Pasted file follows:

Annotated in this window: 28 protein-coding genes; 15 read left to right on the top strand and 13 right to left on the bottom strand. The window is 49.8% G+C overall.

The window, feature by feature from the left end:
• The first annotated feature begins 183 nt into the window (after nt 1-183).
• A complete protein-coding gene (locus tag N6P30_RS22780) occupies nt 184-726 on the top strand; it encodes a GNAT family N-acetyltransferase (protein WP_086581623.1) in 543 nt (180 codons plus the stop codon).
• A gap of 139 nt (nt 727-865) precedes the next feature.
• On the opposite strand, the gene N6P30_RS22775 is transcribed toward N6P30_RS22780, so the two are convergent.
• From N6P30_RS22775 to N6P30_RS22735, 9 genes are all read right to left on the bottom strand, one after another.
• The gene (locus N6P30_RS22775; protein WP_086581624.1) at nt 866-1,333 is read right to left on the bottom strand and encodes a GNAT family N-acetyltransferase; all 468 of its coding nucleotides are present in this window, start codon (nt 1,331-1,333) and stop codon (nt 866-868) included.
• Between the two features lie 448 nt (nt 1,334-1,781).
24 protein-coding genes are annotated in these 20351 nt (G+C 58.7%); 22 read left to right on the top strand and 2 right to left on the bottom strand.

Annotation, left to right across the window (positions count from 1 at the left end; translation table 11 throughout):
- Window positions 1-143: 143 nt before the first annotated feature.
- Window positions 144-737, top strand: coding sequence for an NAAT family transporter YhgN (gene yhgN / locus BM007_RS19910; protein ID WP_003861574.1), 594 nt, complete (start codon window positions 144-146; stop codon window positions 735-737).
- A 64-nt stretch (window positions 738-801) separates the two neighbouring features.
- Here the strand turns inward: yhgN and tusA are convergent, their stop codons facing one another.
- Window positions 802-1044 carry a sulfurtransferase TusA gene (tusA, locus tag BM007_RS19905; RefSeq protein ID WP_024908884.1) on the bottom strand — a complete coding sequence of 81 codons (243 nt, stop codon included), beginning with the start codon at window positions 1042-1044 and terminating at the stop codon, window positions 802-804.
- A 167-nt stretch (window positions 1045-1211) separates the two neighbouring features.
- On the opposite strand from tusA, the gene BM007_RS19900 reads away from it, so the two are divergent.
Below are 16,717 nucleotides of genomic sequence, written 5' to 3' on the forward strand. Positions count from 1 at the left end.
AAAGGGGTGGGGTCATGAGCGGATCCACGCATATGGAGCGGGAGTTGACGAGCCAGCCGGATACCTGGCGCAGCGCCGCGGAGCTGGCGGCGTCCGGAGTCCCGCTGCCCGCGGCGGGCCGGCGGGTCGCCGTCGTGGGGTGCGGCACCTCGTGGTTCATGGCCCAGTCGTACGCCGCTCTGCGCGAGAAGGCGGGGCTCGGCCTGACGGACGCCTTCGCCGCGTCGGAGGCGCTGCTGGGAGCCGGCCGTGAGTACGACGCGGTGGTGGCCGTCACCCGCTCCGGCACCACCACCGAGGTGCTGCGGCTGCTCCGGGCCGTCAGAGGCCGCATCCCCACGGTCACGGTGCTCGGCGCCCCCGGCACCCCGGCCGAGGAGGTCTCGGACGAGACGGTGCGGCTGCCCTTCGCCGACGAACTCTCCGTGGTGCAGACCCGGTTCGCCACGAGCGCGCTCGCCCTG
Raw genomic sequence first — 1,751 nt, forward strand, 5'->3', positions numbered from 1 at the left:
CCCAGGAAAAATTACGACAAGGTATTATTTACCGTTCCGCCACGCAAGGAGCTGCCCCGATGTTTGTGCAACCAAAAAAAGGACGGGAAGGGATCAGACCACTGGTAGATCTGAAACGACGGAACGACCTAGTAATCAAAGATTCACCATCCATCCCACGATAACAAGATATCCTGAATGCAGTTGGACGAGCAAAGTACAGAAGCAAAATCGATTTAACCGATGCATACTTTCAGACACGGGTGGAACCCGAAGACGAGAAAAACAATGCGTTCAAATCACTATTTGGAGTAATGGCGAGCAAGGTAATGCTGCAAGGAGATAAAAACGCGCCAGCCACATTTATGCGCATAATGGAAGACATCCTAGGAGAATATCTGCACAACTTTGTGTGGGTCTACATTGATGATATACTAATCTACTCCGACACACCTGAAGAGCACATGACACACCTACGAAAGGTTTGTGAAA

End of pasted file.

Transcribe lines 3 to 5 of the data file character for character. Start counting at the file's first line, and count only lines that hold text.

• The first annotated feature begins 183 nt into the window (after nt 1-183).
• A complete protein-coding gene (locus tag N6P30_RS22780) occupies nt 184-726 on the top strand; it encodes a GNAT family N-acetyltransferase (protein WP_086581623.1) in 543 nt (180 codons plus the stop codon).
• A gap of 139 nt (nt 727-865) precedes the next feature.